This is where 180 East bound now ends, at Clovis Avenue. Friday morning a $53-point-four million dollar three-point-two mile extension broke ground. The state director of Cal Trans says Central Valley commuters will benefit.
Will Kempton, Director, Ca. Dept Transportation: "It's going to be a gateway to Kings Canyon and Sequoia National Parks, it is going to serve the cities of Fresno, Clovis, Sanger, Reedley, Squaw Valley and Centerville residents who all rely heavily on this corridor."
Assemblyman Juan Arambula added to the list of those who will use this freeway.
Juan Arambula, 31st Assembly District: "It will help our farmers move their goods to market. It will help our tourism industry."
The project is funded by transportation bonds approved by state voters in 2006 and Fresno County's Measure "C" tax dollars. The mayor of Sanger says his city is growing because of 180 and this mother of three outside the new Super Wal-Mart there agrees.
Crystal Hicks, Uses Highway 180: "I used to live right over here, about 5 minutes away from here and I'd have to go all the way down Jensen and catch 99, but when they put 180 in its much better."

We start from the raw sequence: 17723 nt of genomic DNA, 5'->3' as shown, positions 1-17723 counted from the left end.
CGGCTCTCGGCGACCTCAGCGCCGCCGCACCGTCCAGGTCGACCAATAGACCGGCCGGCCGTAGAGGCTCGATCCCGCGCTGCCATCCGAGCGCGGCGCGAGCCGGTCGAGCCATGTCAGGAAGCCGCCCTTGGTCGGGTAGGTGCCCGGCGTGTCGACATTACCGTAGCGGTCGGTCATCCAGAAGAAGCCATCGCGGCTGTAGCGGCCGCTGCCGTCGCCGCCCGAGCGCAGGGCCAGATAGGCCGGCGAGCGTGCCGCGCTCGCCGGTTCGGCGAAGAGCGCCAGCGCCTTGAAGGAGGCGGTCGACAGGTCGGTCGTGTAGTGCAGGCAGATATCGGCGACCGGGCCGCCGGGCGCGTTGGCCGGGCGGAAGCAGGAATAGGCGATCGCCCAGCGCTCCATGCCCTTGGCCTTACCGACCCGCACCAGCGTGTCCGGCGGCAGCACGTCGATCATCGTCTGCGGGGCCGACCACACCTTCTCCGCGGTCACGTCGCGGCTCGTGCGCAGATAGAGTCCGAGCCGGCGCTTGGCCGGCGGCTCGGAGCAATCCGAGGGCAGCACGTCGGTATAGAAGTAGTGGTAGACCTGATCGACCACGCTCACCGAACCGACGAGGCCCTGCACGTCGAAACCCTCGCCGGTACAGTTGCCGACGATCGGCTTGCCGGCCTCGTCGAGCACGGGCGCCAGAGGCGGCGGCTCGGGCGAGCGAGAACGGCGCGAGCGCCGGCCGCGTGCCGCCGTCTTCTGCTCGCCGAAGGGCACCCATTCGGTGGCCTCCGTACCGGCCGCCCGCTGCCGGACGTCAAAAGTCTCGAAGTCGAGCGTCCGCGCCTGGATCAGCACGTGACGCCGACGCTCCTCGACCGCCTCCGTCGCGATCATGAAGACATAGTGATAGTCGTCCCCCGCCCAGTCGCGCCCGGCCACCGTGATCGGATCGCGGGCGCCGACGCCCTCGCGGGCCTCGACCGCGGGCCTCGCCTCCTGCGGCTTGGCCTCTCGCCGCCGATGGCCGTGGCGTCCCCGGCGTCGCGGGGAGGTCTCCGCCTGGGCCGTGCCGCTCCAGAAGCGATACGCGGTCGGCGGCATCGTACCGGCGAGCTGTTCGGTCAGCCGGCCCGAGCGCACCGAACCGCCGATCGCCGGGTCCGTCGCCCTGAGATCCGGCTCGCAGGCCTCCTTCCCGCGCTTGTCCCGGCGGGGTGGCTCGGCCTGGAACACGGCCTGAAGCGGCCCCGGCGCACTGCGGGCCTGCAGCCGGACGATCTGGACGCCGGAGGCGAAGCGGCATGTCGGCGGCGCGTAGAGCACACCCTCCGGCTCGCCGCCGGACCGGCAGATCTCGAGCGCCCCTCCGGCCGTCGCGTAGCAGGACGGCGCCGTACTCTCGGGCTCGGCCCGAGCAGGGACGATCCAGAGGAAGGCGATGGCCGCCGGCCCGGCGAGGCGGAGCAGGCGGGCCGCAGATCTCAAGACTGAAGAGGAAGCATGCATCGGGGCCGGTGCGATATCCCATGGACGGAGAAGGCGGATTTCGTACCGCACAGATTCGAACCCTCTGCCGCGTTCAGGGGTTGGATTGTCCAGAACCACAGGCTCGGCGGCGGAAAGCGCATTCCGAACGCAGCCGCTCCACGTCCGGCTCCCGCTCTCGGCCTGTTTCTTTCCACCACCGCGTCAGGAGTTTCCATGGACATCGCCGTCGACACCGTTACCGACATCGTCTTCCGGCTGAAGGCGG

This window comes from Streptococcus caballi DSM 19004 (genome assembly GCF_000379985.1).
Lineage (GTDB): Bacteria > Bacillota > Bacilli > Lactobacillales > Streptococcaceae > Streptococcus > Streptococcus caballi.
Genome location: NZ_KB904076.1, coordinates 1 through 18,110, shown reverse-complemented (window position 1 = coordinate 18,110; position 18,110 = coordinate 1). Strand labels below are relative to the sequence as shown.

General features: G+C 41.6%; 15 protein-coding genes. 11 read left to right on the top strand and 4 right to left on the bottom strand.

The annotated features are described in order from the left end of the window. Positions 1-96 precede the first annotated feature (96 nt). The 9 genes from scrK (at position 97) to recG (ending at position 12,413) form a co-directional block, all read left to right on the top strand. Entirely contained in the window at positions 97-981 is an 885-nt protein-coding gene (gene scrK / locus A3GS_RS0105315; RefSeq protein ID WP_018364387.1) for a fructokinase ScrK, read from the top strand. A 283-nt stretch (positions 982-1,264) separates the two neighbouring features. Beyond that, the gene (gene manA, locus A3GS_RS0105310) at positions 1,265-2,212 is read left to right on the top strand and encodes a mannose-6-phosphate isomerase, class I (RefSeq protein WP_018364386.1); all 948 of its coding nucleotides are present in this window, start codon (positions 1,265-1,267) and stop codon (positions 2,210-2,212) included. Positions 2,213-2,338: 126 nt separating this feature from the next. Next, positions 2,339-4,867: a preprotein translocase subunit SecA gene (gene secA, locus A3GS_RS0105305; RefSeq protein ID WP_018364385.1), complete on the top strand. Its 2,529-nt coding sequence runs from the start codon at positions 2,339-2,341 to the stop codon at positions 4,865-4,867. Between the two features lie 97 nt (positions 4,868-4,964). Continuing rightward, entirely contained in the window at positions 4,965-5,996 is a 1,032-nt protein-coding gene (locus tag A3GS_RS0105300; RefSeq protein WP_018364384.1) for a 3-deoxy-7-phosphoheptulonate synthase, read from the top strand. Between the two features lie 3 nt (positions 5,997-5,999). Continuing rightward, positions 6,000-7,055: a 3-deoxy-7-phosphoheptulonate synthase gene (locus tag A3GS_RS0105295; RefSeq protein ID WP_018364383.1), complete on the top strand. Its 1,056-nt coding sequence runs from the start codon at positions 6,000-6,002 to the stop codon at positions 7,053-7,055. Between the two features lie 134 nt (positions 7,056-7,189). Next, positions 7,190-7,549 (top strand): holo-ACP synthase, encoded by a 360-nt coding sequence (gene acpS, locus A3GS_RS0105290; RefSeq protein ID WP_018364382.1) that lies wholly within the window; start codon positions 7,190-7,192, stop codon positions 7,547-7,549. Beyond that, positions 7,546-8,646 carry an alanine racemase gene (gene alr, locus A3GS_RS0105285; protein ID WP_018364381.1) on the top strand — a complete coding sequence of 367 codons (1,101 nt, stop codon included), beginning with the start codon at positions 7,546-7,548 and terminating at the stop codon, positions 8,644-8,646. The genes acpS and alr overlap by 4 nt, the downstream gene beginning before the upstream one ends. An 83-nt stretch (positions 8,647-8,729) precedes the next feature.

Michael Montelongo, Sanger Mayor: We're seeing an increase not only population of people but also in retail, commercial. And it's because 180 is coming through."
Emily Fielden has mixed feelings, the Highway 180 project was studied in her debate class.
Emily Fielden, Reedley High School Student: It'll help like future-wise and everything but it's taking off a lot of land that people are living, too on.
For the next two years the lands that will become the so called Sequoia Freeway Project will be filled with construction and hope for more to come.
Completion for this section is expected by the end of 2010. The future holds another 13 miles of Highway 180 East ending just before the National Park Lands begin.